Figure 12:  Kobla – Yu – Position if White plays 30. h4!

Despite the advantage, I was not able to win the game in the end, as my opponent played accurate defense after that and with a time control of G/90, we soon agreed to a draw.  In the many times a position like this has occurred, she was the only one that was able to hold the draw, so hats off to her for being able to defend such a position – not many can do that in their time in this line.

Keep in mind that this rule does not only apply to games at master level.  Numerous top-level games have been played in which grandmasters were not afraid to “lose” material in order to conduct an attack.  We will look at one such game.

Anand – Svidler (World Chess Candidates, 2016)

Figure 13:  Anand – Svidler – Position after 17. … dxe4

Most people in this position would opt for the mundane 18. Bxe4 and would try to grind out the rest of the game up a pawn.  However, after 18. … Bxe4 19. Rxe4 Qd5, the position yields nothing for White.  Instead, Anand opts for the beautiful

18. Rxe4!

He reasons that giving up the exchange for the pawn and the unopposed Spanish bishop is more than adequate compensation for the rest of the game, even when no forced win exists as of yet.  Svidler, seeing that many variations after taking the rook could be forced, decides to go in another direction.

18. … Nb3?!

Figure 14:  Anand – Svidler – Position after          18. … Nb3?!

This move was most likely based on a miscalculation.  The rook now gets a free elevator lift to the kingside, and Anand does not forgive.

19. Rxa8 Bxa8 20. Ng5! Nxc1 21. Qh5!

Figure 15:  Anand – Svidler – Position after 21. Qh5!

Forsaking material balance in order to go for the king!

21. … h6 22. Qxf7+ Kh8 23. Rg4

Figure 16:  Anand – Svidler – Position after 23. Rg4

Game over.  There is no stopping Qg6.

23. … Qa5 24. h4!

The last accurate move needed to seal the deal.  If 24. … Qe1+ 25. Kh2 Ne2, then White defends any last chance for Black with 26. Nh3! and White wins after the ensuing Qg6.

Figure 17:  Anand – Svidler – Position if White plays 26. Nh3!

Black Resigned.

As we have seen, when a position warrants an attack, we should not be afraid to sacrifice some material in order to start up that attack.  Often, the material is a small price to pay in regards to all the compensation that the position could receive back, as we saw in my game against Yu and in the game between Anand and Svidler.  These two examples are not the only ones out there, especially at the top level.  If a little research is conducted, numerous examples of players fearlessly start an attack by playing that ignition sacrifice.  More often than not, they come out on top.  If you see an opportunity to attack, by all means, go for it.  It might just pay off in the end.

I will present more rules in my next post in about 2 weeks! Please do leave any feedback! Bye for now, and I wish you good luck in your future attacking games!

2150 in (Eight Plus) Two Years!

Good morning, everyone! First, a quick note about me: I’m a rising third-year math student at Carnegie Mellon University. At most of my chess tournaments, I can be found in my Federer hat and walking around the playing area when it’s not my move. I’ve played the bulk of my chess since starting college (and met Isaac when he came to Pittsburgh a year later).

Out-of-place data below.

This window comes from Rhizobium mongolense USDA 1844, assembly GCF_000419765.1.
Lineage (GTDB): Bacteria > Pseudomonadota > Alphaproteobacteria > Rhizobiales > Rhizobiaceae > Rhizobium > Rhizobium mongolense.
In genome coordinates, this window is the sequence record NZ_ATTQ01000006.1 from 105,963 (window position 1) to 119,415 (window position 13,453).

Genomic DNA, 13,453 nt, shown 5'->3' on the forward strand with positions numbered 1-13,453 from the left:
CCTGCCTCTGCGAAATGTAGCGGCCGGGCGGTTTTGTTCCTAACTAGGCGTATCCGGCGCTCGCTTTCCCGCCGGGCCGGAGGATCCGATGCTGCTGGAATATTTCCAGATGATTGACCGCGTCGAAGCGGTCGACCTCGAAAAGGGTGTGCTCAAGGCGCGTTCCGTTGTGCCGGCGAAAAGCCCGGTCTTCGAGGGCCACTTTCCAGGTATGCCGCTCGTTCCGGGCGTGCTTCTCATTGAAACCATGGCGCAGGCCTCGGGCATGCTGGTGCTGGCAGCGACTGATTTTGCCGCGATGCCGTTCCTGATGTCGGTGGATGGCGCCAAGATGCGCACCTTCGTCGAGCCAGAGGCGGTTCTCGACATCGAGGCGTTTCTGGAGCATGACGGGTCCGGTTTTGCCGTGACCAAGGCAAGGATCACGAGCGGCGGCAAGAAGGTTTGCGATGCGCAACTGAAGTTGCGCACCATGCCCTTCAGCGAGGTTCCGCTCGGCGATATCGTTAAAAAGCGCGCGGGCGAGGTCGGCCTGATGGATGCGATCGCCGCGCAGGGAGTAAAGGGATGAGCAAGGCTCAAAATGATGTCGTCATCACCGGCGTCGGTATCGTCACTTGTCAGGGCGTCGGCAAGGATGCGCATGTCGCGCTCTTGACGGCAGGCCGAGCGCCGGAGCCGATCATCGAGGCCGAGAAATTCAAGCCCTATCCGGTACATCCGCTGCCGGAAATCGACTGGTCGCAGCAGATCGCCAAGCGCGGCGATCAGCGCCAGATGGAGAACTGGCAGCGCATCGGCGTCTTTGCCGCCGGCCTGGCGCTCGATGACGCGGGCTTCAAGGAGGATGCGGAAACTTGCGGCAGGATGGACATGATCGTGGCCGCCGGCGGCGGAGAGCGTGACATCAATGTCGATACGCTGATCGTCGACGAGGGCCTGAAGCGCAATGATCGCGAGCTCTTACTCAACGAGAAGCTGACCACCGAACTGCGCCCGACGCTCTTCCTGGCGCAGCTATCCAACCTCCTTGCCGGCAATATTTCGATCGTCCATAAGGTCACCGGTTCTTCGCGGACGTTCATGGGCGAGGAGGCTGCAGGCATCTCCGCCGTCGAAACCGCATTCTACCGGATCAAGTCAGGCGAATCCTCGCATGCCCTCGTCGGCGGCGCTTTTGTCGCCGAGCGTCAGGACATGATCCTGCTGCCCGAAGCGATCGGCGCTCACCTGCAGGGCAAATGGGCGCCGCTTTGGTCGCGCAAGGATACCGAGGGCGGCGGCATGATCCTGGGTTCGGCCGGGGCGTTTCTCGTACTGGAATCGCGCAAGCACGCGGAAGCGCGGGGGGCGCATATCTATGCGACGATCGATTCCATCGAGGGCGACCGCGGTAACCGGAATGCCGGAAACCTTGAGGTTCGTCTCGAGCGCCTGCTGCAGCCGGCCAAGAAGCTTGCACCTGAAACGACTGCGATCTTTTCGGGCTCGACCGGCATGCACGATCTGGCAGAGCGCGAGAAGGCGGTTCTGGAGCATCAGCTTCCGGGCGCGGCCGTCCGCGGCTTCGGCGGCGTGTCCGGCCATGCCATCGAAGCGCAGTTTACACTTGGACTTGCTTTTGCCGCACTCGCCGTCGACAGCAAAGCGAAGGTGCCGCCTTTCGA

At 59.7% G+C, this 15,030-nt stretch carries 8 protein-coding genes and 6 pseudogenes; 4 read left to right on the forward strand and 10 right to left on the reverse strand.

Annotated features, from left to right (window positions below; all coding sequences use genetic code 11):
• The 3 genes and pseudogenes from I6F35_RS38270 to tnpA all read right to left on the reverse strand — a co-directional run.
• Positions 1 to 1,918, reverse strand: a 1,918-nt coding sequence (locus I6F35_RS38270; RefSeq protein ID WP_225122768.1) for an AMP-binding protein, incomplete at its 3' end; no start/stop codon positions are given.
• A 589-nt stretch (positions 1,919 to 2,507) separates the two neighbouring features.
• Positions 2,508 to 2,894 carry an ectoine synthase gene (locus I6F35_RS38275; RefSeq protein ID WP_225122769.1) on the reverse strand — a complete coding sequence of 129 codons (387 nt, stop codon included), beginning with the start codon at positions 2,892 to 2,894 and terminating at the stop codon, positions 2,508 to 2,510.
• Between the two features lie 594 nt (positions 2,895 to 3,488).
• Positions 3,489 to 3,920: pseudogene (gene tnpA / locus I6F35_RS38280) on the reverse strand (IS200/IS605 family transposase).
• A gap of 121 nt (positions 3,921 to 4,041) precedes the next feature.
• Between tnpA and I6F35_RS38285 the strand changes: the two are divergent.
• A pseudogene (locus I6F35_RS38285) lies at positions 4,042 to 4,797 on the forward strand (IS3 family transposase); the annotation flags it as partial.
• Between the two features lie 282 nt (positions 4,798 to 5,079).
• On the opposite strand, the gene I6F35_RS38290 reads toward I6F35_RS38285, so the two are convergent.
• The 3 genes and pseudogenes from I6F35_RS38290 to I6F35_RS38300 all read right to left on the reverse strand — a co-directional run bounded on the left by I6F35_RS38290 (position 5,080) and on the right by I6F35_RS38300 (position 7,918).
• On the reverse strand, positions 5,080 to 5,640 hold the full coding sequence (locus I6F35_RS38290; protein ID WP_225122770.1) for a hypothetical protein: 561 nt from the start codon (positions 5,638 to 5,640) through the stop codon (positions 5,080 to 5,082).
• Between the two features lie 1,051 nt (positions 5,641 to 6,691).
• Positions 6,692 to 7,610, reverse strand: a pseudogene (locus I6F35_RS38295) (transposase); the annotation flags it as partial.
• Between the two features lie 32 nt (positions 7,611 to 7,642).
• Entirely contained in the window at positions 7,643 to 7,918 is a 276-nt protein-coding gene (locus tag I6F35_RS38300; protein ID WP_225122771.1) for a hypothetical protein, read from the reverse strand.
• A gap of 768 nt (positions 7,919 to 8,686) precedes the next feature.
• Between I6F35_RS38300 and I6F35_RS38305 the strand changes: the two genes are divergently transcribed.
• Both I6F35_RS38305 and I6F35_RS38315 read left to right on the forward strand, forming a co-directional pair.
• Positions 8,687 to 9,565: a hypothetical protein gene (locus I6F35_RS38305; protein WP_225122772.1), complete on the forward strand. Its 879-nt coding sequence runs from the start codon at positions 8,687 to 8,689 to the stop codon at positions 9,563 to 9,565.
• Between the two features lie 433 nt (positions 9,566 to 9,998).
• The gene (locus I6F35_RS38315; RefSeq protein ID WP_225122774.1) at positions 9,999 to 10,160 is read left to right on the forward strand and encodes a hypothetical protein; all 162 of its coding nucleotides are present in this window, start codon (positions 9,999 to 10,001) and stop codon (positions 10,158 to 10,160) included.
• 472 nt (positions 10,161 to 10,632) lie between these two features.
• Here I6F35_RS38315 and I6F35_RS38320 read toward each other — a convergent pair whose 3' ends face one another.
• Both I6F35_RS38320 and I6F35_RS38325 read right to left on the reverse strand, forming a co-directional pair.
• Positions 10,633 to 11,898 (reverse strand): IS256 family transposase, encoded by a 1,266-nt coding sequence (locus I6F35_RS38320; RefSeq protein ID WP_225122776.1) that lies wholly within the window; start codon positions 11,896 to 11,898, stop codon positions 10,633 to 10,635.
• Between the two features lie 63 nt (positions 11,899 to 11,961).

First meeting with Isaac over the board.

For my first post here, I’d like to discuss how my unconventional chess background led to the perspectives that guide my approach to the game.


Most strong players around my age (i.e. within 2-3 years) established some history of formal study and serious competition experience, and were naturally pretty good in the years leading up to their peak. This was not the case for me.

However, in the last two years I’ve been able to focus extensively on:

  • fundamentals: Consistently applying seemingly basic principles is a hugely underrated aspect of amateur chess, even among strong players. It’s often overlooked in favor of more specialized knowledge or simplified to mantras like “don’t hang pieces.” In a way, my relatively modest background forced me to master this on my own, since I couldn’t rely on theoretical knowledge to get me through games.
  • learning from mistakes: Since I’ve started annotating all my games, I’ve been good about internalizing lessons from tough experiences (especially since I can’t stand not knowing what I do wrong). I think most players are capable of identifying mistakes, but don’t always address them effectively. Being able to do pays off very well in the long run.
  • mental: Being able to swindle two strong masters from dire positions in this weekend’s World Open G/10 Championship was one good indicator of improvement for me, considering a year ago I’d have been shaking in my shoes when up material on anyone rated 2000+ (fear of blunders). Mental strength comes in many different forms, and we need them all.


2006 – 2009

I played my first tournament when I was 10 (probably a year or two after learning how to play) and played 15-20 local tournaments over the next few years. However, Indiana often faces a shortage of strong younger players due to its relatively low population and availability of tournaments, as well as the pressure on most kids to shift to other (usually academic) pursuits by middle school. I spent most of 2006-2009 in the 500-1200 bubble, as a typical squirmy kid who played too quickly.